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IBF announces pro bono award winners

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Ralph Adams, the former staff attorney and director of Legal Services of Maumee Valley, will receive this year’s Randall T. Shepard Award for excellence in pro bono service. He, along with other recipients of pro bono awards, will be honored at the Shepard Award Dinner in October.

Adams, of Fort Wayne, spent 38 years with Legal Services of Maumee Valley, which shut its doors nearly two years ago because of a lack of funding. Adams is the most prolific pro bono attorney with the Volunteer Lawyer Program of Northeast Indiana. From January to July this year, he has been active in 140 new cases and has never turned down a VLP referral. He also spearheaded the program’s efforts to create a “hotline” approach to serve clients within hours of initial inquiries.

The Indiana Pro Bono Commission will present the award to Adams, which is named in honor of Chief Justice Randall T. Shepard’s vision and leadership in pro bono in Indiana.

The Indiana Bar Foundation will recognize several others at the dinner for their pro bono efforts. Wendy Clar, Jean M. Blanton, Jennifer A. Elston, and Baker & Daniels will receive the Pro Bono Publico Award.

Clar, of Carmel, is being honored for her dedication to help those who may otherwise go unrepresented. She has represented more pro bono clients in Hamilton County than any other volunteer attorney with the Heartland Pro Bono Council. Blanton and Elston, both from Evansville, are being honored for their co-counsel efforts on two pro bono family law appeals through the Volunteer Lawyer Program of Southwest Indiana Inc. Baker & Daniels is being honored for its work with the Wishard Medical-Legal Partnership.

Baker & Daniels, along with Eli Lily and Co., will also be honored with a Law-Related Education Award for its Street Law Corporate Diversity Pipeline Education Project. The Indiana Supreme Court’s “Courts in the Classroom” will also receive a Law-Related Education Award for its project, “My Place is in the Voting Booth: Hoosier Suffragette Helen M. Gougar.”

The awards will be presented at the annual dinner Oct. 15 at the Marriott in downtown Indianapolis. Dinner reservations are $60 and can be made at www.inbf.org or at (317) 269-2415.
 

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  1. It appears the police and prosecutors are allowed to change the rules halfway through the game to suit themselves. I am surprised that the congress has not yet eliminated the right to a trial in cases involving any type of forensic evidence. That would suit their foolish law and order police state views. I say we eliminate the statute of limitations for crimes committed by members of congress and other government employees. Of course they would never do that. They are all corrupt cowards!!!

  2. Poor Judge Brown probably thought that by slavishly serving the godz of the age her violations of 18th century concepts like due process and the rule of law would be overlooked. Mayhaps she was merely a Judge ahead of her time?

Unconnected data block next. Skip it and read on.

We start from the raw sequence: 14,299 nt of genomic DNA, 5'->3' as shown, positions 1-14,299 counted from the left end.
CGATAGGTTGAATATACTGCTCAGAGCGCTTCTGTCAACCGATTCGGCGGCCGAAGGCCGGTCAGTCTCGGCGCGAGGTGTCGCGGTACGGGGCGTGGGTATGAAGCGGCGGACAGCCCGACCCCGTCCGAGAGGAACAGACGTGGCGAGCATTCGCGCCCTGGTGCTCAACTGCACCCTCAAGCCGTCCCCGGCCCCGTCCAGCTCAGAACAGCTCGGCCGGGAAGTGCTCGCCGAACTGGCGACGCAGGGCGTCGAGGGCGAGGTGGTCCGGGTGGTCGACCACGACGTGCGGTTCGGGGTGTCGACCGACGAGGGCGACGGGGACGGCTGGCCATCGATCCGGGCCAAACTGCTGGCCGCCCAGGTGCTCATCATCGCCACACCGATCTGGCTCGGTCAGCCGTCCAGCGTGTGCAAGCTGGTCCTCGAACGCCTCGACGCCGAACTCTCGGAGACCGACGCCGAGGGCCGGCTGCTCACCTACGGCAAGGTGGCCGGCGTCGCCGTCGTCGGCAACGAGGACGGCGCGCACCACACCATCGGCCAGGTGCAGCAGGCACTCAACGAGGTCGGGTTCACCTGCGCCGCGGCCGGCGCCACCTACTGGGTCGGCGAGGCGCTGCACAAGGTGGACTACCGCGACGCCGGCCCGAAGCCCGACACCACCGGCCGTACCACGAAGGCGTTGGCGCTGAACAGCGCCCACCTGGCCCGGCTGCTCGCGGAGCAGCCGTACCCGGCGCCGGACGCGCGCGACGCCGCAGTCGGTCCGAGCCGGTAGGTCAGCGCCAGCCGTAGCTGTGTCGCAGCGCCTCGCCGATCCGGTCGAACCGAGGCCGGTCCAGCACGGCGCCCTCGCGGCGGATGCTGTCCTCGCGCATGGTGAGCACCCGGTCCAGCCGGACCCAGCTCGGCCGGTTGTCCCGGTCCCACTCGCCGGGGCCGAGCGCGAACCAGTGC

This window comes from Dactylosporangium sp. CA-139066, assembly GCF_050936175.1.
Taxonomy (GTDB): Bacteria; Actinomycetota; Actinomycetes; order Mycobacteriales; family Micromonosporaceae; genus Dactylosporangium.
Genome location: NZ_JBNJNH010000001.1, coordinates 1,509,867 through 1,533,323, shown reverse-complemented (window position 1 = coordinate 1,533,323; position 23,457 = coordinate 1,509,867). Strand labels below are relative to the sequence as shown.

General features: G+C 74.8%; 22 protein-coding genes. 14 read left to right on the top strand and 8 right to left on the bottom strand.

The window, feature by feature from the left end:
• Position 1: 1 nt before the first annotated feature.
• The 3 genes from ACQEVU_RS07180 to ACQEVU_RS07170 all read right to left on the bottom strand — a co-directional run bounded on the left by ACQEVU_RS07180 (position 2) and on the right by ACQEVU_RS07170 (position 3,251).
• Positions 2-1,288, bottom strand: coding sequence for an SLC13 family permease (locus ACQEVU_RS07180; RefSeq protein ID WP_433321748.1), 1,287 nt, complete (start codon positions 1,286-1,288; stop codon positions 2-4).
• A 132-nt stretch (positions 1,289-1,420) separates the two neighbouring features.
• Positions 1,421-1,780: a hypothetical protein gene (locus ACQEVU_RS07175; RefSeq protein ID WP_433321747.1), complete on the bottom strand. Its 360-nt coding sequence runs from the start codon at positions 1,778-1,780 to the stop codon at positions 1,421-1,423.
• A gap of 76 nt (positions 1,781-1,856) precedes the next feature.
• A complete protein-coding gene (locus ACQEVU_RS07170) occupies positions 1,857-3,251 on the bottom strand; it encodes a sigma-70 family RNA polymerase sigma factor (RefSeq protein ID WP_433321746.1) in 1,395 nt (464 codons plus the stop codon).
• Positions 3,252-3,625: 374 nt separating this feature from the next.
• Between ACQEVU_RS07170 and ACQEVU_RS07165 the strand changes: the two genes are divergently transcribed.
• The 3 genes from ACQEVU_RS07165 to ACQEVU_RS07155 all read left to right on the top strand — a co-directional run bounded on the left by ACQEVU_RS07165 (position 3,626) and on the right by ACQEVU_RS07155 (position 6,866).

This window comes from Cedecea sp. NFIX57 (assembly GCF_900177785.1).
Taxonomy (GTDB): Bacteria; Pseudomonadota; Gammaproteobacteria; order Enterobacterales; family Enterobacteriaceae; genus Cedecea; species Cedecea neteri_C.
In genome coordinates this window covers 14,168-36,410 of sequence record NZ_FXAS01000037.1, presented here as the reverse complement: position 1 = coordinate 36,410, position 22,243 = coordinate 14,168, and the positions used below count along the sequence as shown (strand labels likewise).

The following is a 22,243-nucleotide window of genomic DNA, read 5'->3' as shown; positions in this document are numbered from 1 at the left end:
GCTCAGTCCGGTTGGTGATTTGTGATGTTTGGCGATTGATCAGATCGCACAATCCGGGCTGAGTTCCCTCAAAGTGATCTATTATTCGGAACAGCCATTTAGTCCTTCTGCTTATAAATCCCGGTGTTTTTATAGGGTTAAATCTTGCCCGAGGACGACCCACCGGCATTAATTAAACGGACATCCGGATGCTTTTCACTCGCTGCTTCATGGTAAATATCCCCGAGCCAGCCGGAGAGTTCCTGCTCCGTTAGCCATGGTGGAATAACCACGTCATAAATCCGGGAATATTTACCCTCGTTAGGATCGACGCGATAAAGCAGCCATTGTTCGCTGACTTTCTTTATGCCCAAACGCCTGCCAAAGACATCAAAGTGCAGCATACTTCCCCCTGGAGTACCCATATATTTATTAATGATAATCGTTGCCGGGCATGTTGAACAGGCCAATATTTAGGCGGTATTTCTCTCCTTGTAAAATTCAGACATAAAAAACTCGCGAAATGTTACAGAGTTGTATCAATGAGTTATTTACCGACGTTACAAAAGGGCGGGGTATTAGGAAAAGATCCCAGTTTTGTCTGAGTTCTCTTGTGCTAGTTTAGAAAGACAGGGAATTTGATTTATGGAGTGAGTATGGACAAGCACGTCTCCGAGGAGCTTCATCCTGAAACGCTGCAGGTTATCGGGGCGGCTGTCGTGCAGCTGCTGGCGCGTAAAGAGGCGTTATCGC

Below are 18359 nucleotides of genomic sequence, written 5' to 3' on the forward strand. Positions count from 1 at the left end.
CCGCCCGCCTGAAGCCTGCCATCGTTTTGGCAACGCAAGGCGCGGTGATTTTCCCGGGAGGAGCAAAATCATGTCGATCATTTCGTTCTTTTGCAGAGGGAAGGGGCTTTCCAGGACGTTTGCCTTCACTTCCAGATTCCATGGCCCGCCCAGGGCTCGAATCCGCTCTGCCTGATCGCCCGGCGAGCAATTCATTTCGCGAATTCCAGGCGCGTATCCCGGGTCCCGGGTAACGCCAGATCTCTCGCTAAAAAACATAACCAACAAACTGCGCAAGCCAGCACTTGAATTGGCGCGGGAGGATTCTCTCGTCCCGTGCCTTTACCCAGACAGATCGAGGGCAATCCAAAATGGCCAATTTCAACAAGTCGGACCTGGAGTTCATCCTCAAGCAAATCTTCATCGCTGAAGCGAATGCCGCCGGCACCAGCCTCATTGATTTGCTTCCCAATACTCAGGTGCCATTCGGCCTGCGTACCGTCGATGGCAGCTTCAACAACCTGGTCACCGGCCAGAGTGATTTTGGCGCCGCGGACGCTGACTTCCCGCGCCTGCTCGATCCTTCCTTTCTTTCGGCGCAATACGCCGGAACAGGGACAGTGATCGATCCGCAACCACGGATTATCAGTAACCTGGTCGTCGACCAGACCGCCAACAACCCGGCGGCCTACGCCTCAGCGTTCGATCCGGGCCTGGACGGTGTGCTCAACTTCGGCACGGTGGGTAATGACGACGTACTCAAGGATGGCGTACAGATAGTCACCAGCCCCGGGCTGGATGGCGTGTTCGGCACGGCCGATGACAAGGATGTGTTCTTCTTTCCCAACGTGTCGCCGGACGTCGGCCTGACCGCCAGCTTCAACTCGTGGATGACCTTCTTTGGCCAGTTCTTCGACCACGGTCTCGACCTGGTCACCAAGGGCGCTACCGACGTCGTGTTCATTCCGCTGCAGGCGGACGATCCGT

3. in a lawyer discipline case Judge Brown, now removed, was presiding over a hearing about a lawyer accused of the supposedly heinous ethical violation of saying the words "Illegal immigrant." (IN re Barker) http://www.in.gov/judiciary/files/order-discipline-2013-55S00-1008-DI-429.pdf .... I wonder if when we compare the egregious violations of due process by Judge Brown, to her chiding of another lawyer for politically incorrectness, if there are any conclusions to be drawn about what kind of person, what kind of judge, what kind of apparatchik, is busy implementing the agenda of political correctness and making off-limits legit advocacy about an adverse party in a suit whose illegal alien status is relevant? I am just asking the question, the reader can make own conclsuion. Oh wait-- did I use the wrong adjective-- let me rephrase that, um undocumented alien?

  4. of course the bigger questions of whether or not the people want to pay for ANY bussing is off limits, due to the Supreme Court protecting the people from DEMOCRACY. Several decades hence from desegregation and bussing plans and we STILL need to be taking all this taxpayer money to combat mostly-imagined "discrimination" in the most obviously failed social program of the postwar period.

  5. You can put your photos anywhere you like... When someone steals it they know it doesn't belong to them. And, a man getting a divorce is automatically not a nice guy...? That's ridiculous. Since when is need of money a conflict of interest? That would mean that no one should have a job unless they are already financially solvent without a job... A photographer is also under no obligation to use a watermark (again, people know when a photo doesn't belong to them) or provide contact information. Hey, he didn't make it easy for me to pay him so I'll just take it! Well heck, might as well walk out of the grocery store with a cart full of food because the lines are too long and you don't find that convenient. "Only in Indiana." Oh, now you're passing judgement on an entire state... What state do you live in? I need to characterize everyone in your state as ignorant and opinionated. And the final bit of ignorance; assuming a photo anyone would want is lucky and then how much does your camera have to cost to make it a good photo, in your obviously relevant opinion?

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